The word emerald is derived from the Greek word smaragdus which translates to green. Similar to aquamarine as mentioned above, an emerald is a green variety of beryl based on the impurities found in the beryl.
Emeralds are found commonly in Brazil, Colombia, Zambia, and Afghanistan. Most emeralds are heat treated to deepen their green color as high-quality emeralds are very rare. Cleopatra is known to have loved emeralds and claimed ownership of every single emerald mine in Egypt during her rule.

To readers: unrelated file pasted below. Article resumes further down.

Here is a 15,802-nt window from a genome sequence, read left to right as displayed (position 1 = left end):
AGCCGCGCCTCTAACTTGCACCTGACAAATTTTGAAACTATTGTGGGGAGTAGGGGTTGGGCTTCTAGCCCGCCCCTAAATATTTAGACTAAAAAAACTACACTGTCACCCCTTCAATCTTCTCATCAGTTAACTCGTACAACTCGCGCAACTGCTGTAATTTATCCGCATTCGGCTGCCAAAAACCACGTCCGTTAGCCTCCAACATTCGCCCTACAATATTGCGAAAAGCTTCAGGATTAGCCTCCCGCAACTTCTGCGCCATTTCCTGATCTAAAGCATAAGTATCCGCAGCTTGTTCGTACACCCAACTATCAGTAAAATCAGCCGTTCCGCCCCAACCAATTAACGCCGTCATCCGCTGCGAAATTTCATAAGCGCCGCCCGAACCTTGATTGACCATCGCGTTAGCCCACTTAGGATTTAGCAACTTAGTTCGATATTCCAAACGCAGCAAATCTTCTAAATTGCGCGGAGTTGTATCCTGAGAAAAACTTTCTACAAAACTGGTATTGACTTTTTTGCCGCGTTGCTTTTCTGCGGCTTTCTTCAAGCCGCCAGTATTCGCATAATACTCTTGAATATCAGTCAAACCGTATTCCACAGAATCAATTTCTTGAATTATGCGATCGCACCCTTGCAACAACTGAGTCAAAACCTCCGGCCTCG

The emerald is part of the “big three” colored gemstones in addition to ruby and sapphire. These big three gemstones create more economic value than all other gemstones combined. Beryl picks up its green color from trace amounts of chromium or vanadium along with trace amounts of iron to give it a bluish green color. As the birthstone for May, the emerald, a symbol of rebirth, is believed to grant the owner foresight, good fortune, and youth.